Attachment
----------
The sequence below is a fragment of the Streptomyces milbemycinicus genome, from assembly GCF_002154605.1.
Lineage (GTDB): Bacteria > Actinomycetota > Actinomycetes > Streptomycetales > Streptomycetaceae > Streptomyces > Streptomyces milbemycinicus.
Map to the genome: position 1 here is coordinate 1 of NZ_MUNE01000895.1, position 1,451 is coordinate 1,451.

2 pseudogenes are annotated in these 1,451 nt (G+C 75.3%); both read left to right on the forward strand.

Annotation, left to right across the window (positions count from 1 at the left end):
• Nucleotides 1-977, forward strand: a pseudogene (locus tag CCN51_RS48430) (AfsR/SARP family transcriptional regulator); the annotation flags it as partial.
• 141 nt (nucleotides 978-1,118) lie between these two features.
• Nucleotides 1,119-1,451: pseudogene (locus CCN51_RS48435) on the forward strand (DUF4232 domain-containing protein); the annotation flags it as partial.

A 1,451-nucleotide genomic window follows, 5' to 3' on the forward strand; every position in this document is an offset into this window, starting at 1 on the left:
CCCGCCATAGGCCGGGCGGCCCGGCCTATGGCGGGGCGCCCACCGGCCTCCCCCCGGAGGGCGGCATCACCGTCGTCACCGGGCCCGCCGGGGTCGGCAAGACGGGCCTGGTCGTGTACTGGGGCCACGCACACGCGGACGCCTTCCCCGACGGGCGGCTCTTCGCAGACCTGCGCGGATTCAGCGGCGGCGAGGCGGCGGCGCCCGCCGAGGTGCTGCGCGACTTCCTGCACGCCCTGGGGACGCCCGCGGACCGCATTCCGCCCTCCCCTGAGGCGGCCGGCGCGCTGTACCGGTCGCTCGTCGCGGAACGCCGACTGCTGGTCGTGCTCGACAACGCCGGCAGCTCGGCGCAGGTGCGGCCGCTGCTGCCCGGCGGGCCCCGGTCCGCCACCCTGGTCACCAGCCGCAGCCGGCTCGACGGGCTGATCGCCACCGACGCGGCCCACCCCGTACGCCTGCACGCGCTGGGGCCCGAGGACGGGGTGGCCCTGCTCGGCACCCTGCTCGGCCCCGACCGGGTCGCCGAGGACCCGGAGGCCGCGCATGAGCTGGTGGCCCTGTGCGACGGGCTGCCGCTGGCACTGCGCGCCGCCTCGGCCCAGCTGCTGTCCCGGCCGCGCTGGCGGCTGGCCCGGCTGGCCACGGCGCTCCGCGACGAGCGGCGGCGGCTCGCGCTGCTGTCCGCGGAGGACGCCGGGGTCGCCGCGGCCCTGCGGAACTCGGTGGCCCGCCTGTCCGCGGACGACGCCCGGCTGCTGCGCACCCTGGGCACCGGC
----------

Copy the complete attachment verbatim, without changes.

The sequence below is a fragment of the Streptomyces milbemycinicus genome, from assembly GCF_002154605.1.
Lineage (GTDB): Bacteria > Actinomycetota > Actinomycetes > Streptomycetales > Streptomycetaceae > Streptomyces > Streptomyces milbemycinicus.
Map to the genome: position 1 here is coordinate 1 of NZ_MUNE01000895.1, position 1,451 is coordinate 1,451.

2 pseudogenes are annotated in these 1,451 nt (G+C 75.3%); both read left to right on the forward strand.

Annotation, left to right across the window (positions count from 1 at the left end):
• Nucleotides 1-977, forward strand: a pseudogene (locus tag CCN51_RS48430) (AfsR/SARP family transcriptional regulator); the annotation flags it as partial.
• 141 nt (nucleotides 978-1,118) lie between these two features.
• Nucleotides 1,119-1,451: pseudogene (locus CCN51_RS48435) on the forward strand (DUF4232 domain-containing protein); the annotation flags it as partial.

A 1,451-nucleotide genomic window follows, 5' to 3' on the forward strand; every position in this document is an offset into this window, starting at 1 on the left:
CCCGCCATAGGCCGGGCGGCCCGGCCTATGGCGGGGCGCCCACCGGCCTCCCCCCGGAGGGCGGCATCACCGTCGTCACCGGGCCCGCCGGGGTCGGCAAGACGGGCCTGGTCGTGTACTGGGGCCACGCACACGCGGACGCCTTCCCCGACGGGCGGCTCTTCGCAGACCTGCGCGGATTCAGCGGCGGCGAGGCGGCGGCGCCCGCCGAGGTGCTGCGCGACTTCCTGCACGCCCTGGGGACGCCCGCGGACCGCATTCCGCCCTCCCCTGAGGCGGCCGGCGCGCTGTACCGGTCGCTCGTCGCGGAACGCCGACTGCTGGTCGTGCTCGACAACGCCGGCAGCTCGGCGCAGGTGCGGCCGCTGCTGCCCGGCGGGCCCCGGTCCGCCACCCTGGTCACCAGCCGCAGCCGGCTCGACGGGCTGATCGCCACCGACGCGGCCCACCCCGTACGCCTGCACGCGCTGGGGCCCGAGGACGGGGTGGCCCTGCTCGGCACCCTGCTCGGCCCCGACCGGGTCGCCGAGGACCCGGAGGCCGCGCATGAGCTGGTGGCCCTGTGCGACGGGCTGCCGCTGGCACTGCGCGCCGCCTCGGCCCAGCTGCTGTCCCGGCCGCGCTGGCGGCTGGCCCGGCTGGCCACGGCGCTCCGCGACGAGCGGCGGCGGCTCGCGCTGCTGTCCGCGGAGGACGCCGGGGTCGCCGCGGCCCTGCGGAACTCGGTGGCCCGCCTGTCCGCGGACGACGCCCGGCTGCTGCGCACCCTGGGCACCGGC